Social Identities and Systems of Oppression

Systems of oppression are individual, institutional, and societal and their effects on people have a long history deeply rooted in American culture.

Whether we are aware of it or not, we are all assigned multiple social identities. Within each category, there is a hierarchy - a social status with dominant and non-dominant groups. As with race, dominant members can bestow benefits to members they deem "normal," or limit opportunities to members that fall into "other" categories.

A person of the non-dominant group can experience oppression in the form of limitations, disadvantages, or disapproval. They may even suffer abuse from individuals, institutions, or cultural practices. "Oppression" refers to a combination of prejudice and institutional power that creates a system that regularly and severely discriminates against some groups and benefits other groups.

 
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Systems of Oppression
The term "systems of oppression" helps us better identify inequity by calling attention to the historical and organized patterns of mistreatment. In the United States, systems of oppression (like systemic racism) are woven into the very foundation of American culture, society, and laws. Other examples of systems of oppression are sexism, heterosexism, ableism, classism, ageism, and anti-Semitism. Society's institutions, such as government, education, and culture, all contribute or reinforce the oppression of marginalized social groups while elevating dominant social groups.

Social Identities
A social identity is both internally constructed and externally applied, occurring simultaneously. Educators from oneTILT define social identity as having these three characteristics:

  • Exists (or is consistently used) to bestow power, benefits, or disadvantage.
  • Is used to explain differences in outcomes, effort, or ability.
  • Is immutable or otherwise sticky (difficult, costly, or dangerous) to change.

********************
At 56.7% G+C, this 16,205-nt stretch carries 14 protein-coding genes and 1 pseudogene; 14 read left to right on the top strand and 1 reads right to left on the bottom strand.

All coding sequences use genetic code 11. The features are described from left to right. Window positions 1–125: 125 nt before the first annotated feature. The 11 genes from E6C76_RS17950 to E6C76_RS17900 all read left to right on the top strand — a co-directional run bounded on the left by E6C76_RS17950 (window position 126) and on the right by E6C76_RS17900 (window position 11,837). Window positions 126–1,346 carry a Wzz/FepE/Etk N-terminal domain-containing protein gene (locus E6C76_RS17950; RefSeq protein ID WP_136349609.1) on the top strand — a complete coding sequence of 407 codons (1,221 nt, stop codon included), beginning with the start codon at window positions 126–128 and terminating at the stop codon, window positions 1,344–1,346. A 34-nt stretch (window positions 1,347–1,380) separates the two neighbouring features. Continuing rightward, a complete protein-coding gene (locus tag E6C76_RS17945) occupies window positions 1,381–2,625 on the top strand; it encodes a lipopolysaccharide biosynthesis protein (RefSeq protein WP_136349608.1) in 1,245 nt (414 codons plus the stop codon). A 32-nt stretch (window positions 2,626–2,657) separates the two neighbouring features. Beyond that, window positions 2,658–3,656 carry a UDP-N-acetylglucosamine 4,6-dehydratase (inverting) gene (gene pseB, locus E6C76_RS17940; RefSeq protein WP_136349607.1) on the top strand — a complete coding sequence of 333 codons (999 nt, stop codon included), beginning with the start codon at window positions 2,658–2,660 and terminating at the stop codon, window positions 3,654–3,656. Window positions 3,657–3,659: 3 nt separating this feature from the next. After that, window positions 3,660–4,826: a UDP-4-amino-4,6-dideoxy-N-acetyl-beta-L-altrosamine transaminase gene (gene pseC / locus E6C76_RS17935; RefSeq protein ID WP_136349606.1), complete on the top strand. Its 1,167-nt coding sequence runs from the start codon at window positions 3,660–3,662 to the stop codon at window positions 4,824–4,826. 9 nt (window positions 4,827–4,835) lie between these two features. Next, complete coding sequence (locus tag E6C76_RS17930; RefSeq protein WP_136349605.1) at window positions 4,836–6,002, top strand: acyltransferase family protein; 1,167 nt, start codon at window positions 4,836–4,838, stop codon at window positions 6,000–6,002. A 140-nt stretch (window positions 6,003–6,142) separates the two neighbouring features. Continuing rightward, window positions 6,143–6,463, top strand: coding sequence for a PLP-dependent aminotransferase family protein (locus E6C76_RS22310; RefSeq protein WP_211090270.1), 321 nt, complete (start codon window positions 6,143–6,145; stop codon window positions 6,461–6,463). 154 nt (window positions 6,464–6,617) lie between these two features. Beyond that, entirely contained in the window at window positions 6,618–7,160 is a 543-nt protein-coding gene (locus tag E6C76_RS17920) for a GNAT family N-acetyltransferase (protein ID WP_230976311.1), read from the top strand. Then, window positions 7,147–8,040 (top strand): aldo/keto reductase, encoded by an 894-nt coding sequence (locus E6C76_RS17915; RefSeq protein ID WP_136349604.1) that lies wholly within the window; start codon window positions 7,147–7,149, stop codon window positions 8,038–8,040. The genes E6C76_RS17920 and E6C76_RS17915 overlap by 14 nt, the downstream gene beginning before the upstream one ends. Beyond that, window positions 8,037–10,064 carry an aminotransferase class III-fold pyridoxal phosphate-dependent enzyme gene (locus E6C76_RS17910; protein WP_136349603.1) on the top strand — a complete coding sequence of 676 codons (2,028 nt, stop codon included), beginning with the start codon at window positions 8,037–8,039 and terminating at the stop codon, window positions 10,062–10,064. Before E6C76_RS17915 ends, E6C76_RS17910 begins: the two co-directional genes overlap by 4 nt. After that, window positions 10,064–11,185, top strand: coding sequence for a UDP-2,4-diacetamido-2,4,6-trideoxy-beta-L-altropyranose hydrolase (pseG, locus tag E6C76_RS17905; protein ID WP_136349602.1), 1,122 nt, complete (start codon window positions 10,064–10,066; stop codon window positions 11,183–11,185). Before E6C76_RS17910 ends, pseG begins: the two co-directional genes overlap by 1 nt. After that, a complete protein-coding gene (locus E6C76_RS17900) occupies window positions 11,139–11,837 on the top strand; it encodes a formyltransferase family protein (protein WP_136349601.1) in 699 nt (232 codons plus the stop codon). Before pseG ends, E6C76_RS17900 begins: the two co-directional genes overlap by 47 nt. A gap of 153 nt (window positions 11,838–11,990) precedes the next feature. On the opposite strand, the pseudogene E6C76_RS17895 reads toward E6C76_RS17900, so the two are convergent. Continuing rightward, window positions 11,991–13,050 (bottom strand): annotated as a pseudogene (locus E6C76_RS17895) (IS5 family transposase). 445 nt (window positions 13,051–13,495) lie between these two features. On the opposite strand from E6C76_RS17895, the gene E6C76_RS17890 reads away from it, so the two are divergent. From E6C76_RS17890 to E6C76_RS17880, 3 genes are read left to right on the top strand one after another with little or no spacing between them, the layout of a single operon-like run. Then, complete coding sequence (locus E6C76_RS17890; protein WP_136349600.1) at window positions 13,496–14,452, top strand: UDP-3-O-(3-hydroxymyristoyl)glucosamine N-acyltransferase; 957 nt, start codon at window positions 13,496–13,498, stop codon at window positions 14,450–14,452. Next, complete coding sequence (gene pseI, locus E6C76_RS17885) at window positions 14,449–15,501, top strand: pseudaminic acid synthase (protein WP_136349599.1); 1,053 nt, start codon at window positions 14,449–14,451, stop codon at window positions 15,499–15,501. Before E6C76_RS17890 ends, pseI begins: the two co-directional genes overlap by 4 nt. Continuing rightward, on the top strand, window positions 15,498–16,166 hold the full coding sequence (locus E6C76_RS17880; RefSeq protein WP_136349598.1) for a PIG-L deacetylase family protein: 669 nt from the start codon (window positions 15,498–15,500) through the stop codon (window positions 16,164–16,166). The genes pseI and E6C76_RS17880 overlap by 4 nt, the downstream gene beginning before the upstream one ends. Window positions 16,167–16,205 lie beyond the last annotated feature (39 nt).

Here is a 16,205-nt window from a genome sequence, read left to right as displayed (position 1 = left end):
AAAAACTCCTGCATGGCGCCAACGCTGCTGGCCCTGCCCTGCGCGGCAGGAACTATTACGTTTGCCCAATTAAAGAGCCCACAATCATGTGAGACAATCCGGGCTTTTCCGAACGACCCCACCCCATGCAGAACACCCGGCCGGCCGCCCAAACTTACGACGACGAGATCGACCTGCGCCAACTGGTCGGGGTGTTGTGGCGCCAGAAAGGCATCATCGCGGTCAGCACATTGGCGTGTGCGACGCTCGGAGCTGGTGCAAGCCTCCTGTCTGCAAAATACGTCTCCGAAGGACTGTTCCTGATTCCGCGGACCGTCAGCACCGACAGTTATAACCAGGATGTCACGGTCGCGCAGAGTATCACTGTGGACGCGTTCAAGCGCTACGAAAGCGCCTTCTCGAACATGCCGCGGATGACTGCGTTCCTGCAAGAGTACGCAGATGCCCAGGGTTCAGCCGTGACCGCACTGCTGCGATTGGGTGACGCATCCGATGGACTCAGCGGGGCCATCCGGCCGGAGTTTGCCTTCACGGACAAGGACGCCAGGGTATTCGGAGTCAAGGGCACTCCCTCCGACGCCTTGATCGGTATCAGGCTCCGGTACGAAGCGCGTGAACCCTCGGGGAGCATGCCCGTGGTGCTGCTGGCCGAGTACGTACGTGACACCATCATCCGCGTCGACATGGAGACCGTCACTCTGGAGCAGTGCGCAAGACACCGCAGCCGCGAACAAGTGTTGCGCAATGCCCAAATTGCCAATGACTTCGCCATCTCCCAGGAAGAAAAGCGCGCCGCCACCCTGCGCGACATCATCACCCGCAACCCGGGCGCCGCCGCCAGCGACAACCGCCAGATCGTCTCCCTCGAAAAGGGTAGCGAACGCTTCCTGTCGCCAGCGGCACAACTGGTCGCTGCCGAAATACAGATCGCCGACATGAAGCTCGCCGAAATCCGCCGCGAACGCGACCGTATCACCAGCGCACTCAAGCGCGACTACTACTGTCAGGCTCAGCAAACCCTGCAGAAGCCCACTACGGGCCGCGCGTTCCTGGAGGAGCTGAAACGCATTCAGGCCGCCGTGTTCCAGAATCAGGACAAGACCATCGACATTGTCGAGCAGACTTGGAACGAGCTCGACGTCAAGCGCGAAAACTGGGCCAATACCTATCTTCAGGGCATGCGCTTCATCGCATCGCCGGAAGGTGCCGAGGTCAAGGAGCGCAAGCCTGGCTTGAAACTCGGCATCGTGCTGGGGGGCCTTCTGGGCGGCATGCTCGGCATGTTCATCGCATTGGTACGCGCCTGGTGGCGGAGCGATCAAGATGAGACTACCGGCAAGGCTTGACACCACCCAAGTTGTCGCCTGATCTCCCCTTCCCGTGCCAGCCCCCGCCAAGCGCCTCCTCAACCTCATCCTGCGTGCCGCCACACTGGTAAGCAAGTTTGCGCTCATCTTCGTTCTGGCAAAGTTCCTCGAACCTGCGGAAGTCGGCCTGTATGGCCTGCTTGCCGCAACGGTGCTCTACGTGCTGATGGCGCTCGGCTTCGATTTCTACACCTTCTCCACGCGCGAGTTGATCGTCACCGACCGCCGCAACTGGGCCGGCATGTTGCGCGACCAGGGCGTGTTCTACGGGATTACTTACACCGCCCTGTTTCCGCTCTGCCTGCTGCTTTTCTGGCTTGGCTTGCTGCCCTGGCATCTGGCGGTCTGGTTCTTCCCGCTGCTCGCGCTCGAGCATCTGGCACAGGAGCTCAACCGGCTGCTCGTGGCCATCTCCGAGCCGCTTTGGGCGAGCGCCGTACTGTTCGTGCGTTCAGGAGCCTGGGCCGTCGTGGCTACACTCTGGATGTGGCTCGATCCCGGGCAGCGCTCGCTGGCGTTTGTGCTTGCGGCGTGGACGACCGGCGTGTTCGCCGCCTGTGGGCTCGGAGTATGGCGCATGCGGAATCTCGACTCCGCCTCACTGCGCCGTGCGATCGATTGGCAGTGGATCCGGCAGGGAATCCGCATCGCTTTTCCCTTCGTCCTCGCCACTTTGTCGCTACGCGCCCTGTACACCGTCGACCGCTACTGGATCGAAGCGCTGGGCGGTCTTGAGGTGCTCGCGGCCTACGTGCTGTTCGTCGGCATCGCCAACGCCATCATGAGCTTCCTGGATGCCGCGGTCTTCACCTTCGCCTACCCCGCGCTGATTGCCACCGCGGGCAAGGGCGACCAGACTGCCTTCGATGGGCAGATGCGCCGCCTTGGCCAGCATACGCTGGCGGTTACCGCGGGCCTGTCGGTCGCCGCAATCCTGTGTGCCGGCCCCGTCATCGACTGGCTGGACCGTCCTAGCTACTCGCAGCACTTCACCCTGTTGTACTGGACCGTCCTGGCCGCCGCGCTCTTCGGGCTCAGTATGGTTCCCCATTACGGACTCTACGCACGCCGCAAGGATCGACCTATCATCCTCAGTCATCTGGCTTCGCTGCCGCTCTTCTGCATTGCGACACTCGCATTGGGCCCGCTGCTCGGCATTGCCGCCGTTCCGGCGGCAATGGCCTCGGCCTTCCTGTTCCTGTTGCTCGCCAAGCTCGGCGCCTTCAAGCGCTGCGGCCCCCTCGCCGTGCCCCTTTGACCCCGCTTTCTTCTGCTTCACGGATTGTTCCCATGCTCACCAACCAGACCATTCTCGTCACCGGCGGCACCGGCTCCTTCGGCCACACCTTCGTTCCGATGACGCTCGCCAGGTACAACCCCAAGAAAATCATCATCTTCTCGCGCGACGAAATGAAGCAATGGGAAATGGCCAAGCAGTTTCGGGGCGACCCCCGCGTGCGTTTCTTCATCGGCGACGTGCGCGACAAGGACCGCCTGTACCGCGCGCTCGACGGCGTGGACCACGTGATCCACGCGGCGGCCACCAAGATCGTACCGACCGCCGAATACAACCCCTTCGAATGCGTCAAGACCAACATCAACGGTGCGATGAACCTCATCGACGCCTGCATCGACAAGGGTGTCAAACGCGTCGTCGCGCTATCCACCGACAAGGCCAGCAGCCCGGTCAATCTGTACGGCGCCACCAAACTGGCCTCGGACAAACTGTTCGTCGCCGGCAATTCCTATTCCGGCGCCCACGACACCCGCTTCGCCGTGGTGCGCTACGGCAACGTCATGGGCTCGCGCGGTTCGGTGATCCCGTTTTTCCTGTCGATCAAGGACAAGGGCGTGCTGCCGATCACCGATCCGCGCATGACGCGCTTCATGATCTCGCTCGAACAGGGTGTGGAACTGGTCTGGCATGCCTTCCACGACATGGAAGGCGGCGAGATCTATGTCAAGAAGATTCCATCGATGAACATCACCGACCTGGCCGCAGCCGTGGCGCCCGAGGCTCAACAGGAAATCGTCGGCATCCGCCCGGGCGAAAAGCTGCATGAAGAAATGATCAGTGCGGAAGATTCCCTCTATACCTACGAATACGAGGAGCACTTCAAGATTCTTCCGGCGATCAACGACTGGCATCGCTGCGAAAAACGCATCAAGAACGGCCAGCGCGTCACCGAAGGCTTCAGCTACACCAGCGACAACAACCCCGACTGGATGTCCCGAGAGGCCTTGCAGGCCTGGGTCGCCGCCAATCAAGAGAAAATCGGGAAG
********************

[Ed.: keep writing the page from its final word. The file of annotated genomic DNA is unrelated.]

Stop and Think!

Explore your own social identities [view PDF]

Learn More!

Download this fact sheet on privilege and oppression in American society from Kalamazoo College

There is no hierarchy of oppressions.

Audre Lorde

Oppression causes deep suffering, but trying to decide whether one oppression is worse than others is problematic. It diminishes lived experiences and divides communities that should be working together. Many people experience abuse based on multiple social identities. Often, oppressions overlap to cause people even more hardship. This overlapping of oppressed groups is referred to as "intersectionality." Legal scholar Kimberlé Crenshaw coined the term in the 1980s to describe how black women faced heightened struggles and suffering in American society because they belonged to multiple oppressed social groups.

Watch: A short video on black women and the concept of intersectionality. From the NMAAHC, #APeoplesJourney, "African American Women and the Struggle for Equality.”

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During the time Crenshaw was articulating the concept of intersectionality, poet-scholar and social activist Audre Lorde warned America against fighting against some oppressions but not others. She insisted, "There is no hierarchy of oppression." All oppressions must be recognized and fought against simultaneously. She pushed American society to understand that although we possess different identities, we are all connected as human beings.

Stop and Think!

“So long as we are divided because of our particular identities we cannot join together in effective political action.”